Apes can make rational, economic decisions as humans do, research finds

They love to bet.
Nergis Firtina
Chimp with cash.
Chimp with cash.


The Institute of Biology at the University of Neuchatel (UniNE) in Switzerland discovered that orangutans and gorillas could make rational economic decisions. According to a new study, apes are similar to humans when it comes to making choices.

Led by Penelope Lacombe, Sarah Brocard, Klaus Zuberbühler, and Christoph Dahl, the study was conducted with orangutans and gorillas housed at Switzerland's Basel Zoo. The results were published in PLOS ONE on December 14.

"Rather than settling for a treat they are sure to receive, orangutans and gorillas prefer to bet on a bigger reward, even if they are not sure of getting it," says UniNE. As it seems, apes are prone to take risks like humans. Therefore, this risk-taking in monkeys was underlined by observing inhabitants of the Basel Zoo.

Apes can make rational, economic decisions as humans do, research finds
Orangutan training.

Orangutans are risk-takers

Individual apes were given two cups in the first experiment, one of which had a risk-free option and the other a more dangerous one. Choosing the safe course always resulted in receiving the same reward. Making the risky decision means either receiving a reward or not. However, the prize was more valuable regarding the secure reward.

Both orangutans and gorillas were found to understand how the experiment worked, and they preferred to select the riskier reward when they were more ravenous. Additionally, orangutans have a tendency to be risk-takers.

“We have shown that orangutans and gorillas can perceive variations in the number of rewards as well as variations in the probability of winning and make rational choices based on these variations. For example, they will preferentially bet and choose the "risky option" if they know that they have a better chance of winning, or if they can win a greater reward," explains Pénélope Lacombe, a doctoral student at UniNE and first author of the study.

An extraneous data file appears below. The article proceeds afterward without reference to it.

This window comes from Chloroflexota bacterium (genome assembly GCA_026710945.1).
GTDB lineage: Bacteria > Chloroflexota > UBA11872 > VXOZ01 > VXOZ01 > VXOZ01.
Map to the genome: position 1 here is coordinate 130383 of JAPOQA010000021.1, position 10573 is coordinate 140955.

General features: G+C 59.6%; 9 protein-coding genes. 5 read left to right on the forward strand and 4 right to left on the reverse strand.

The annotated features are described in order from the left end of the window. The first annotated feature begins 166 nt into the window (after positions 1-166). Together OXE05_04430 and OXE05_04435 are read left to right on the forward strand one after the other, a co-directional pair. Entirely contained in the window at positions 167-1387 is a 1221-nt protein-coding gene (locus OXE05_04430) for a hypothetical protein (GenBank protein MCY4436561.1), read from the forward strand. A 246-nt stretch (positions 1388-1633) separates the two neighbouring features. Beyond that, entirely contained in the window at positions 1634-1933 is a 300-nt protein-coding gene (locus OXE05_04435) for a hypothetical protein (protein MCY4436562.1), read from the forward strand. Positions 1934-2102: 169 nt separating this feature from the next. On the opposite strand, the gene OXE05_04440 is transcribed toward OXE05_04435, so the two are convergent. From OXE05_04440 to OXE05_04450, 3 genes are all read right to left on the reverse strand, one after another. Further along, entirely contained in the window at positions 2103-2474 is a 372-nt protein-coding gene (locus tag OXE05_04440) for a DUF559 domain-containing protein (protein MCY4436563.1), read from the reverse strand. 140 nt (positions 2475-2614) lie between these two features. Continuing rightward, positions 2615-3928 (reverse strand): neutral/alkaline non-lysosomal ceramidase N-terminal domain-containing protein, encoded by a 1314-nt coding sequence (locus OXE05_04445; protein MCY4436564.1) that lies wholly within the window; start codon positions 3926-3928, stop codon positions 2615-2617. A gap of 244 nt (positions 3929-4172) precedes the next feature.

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The preference is %78

Second, by altering how the monkeys were given the option to place a wager, primatologists could modify the monkeys' perception of the number of rewards or possibilities. Here, a set of orange cups are used in place of the pink "risky" cup, and the seekers hide the large reward under just one of these cups.

The probability of winning by selecting an orange cup is the same as the probability of winning by choosing the pink container previously. As a result of the configuration change, the monkeys used distinct betting methods. In one of the trials, the scientists discovered a 78 percent preference for "risky" solutions over all other possibilities.

“Our results show that although gorillas and orangutans rely on rational cues to decide whether to bet, they are subject to context-based cognitive biases that affect their choice,” says the paper.

Study abstract:

Human economic decision-making sometimes appears to be irrational. Partly, this is due to cognitive biases that can lead to suboptimal economic choices and context-dependent risk preferences pertinent question is whether such biases are part of our evolutionary heritage or whether they are culturally acquired. To address this, we tested gorillas (Gorilla gorilla gorilla) and orangutans (Pongo abelii) with two risk-assessment experiments that differed in how risk was presented. For both experiments, we found that subjects increased their preferences for the risky options as their expected gains increased, showing a basic understanding of reward contingencies and rational decision-making. However, we also found consistent differences in risk proneness between the two experiments, as subjects were risk-neutral in one experiment and risk-prone in the other. We concluded that gorillas and orang-utans are economically rational but that their decisions can interact with pre-existing cognitive biases, which modulate their risk-preference in context-dependent ways, explaining the variability of their risk preference in previous literature.